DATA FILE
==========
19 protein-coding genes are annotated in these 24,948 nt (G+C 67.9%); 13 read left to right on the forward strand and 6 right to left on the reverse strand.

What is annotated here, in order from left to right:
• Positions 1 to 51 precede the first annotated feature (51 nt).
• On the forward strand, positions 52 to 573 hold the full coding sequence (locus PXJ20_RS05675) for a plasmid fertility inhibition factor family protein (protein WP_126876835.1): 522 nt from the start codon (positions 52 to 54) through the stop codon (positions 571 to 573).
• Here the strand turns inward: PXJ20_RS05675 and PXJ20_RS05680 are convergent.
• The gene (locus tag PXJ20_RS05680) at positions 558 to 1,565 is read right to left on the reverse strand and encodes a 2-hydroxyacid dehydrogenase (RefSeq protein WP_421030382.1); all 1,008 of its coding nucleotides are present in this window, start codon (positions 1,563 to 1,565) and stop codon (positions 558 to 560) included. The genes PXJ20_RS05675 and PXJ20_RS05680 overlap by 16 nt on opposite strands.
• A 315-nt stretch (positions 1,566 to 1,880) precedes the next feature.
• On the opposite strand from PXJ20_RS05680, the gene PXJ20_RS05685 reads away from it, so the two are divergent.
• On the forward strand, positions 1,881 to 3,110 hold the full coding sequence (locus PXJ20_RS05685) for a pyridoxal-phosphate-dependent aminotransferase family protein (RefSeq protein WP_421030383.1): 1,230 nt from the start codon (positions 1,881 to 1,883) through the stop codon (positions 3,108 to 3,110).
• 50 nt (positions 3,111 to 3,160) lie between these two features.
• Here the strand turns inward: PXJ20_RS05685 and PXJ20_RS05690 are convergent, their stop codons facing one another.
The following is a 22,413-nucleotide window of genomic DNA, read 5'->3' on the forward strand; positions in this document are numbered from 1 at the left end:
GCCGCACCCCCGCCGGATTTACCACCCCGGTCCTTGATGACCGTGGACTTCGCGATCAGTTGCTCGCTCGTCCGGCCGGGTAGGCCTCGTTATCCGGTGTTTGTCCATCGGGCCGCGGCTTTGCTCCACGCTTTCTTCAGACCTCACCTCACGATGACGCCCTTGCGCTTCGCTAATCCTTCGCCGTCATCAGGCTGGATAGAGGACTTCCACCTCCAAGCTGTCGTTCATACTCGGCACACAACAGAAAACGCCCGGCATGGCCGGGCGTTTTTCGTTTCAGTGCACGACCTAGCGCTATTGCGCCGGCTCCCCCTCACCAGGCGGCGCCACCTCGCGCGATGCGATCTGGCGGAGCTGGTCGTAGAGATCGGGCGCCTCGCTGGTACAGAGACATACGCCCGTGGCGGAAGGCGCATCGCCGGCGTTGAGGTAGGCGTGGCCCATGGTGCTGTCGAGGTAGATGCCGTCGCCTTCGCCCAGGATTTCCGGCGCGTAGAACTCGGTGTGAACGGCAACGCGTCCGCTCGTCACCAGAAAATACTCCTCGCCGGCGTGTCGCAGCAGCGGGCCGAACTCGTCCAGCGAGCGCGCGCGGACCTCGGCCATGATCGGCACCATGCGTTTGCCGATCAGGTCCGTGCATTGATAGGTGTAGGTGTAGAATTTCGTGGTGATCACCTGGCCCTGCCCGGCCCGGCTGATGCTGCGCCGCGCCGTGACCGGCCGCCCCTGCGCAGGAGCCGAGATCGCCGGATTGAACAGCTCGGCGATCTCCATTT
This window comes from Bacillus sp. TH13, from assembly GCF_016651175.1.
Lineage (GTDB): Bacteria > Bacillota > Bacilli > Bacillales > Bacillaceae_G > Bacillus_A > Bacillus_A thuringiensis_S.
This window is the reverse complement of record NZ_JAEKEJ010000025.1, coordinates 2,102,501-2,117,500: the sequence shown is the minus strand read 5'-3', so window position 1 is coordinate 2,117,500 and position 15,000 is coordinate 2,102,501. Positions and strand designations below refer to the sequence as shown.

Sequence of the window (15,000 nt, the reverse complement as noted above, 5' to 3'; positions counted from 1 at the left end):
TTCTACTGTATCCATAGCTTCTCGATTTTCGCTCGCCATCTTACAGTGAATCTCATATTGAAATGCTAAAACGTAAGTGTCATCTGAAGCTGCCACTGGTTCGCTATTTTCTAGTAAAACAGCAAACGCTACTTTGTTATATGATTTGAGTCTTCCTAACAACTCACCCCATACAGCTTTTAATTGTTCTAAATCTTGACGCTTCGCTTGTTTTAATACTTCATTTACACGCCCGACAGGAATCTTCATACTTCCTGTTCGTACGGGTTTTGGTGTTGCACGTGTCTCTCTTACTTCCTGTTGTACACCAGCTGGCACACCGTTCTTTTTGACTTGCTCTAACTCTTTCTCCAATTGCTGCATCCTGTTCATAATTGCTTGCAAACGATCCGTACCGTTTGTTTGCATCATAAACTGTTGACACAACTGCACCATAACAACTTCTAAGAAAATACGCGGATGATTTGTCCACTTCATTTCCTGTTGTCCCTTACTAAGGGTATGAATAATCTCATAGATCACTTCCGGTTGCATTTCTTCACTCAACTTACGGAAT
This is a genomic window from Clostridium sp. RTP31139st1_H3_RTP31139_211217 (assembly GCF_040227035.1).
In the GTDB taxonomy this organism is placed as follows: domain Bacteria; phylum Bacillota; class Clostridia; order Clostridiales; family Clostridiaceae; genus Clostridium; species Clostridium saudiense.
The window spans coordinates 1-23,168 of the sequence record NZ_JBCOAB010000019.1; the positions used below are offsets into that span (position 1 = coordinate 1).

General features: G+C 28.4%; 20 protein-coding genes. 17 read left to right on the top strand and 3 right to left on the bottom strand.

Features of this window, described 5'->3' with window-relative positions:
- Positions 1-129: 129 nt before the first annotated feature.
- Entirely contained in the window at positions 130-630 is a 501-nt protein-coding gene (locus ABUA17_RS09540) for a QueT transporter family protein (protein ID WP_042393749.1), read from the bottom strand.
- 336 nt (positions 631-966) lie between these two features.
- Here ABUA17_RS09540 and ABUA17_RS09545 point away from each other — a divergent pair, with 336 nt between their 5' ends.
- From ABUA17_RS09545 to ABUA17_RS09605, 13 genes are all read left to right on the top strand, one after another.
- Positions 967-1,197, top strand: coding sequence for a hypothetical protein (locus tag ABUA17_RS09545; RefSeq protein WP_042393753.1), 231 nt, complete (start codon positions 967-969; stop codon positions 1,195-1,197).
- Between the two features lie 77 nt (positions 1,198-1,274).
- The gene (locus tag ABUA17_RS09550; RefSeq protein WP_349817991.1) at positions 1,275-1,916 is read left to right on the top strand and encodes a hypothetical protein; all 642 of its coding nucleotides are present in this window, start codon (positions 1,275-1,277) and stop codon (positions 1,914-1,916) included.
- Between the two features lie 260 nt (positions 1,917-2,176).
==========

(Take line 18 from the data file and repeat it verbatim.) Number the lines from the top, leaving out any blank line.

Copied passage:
TTCTACTGTATCCATAGCTTCTCGATTTTCGCTCGCCATCTTACAGTGAATCTCATATTGAAATGCTAAAACGTAAGTGTCATCTGAAGCTGCCACTGGTTCGCTATTTTCTAGTAAAACAGCAAACGCTACTTTGTTATATGATTTGAGTCTTCCTAACAACTCACCCCATACAGCTTTTAATTGTTCTAAATCTTGACGCTTCGCTTGTTTTAATACTTCATTTACACGCCCGACAGGAATCTTCATACTTCCTGTTCGTACGGGTTTTGGTGTTGCACGTGTCTCTCTTACTTCCTGTTGTACACCAGCTGGCACACCGTTCTTTTTGACTTGCTCTAACTCTTTCTCCAATTGCTGCATCCTGTTCATAATTGCTTGCAAACGATCCGTACCGTTTGTTTGCATCATAAACTGTTGACACAACTGCACCATAACAACTTCTAAGAAAATACGCGGATGATTTGTCCACTTCATTTCCTGTTGTCCCTTACTAAGGGTATGAATAATCTCATAGATCACTTCCGGTTGCATTTCTTCACTCAACTTACGGAAT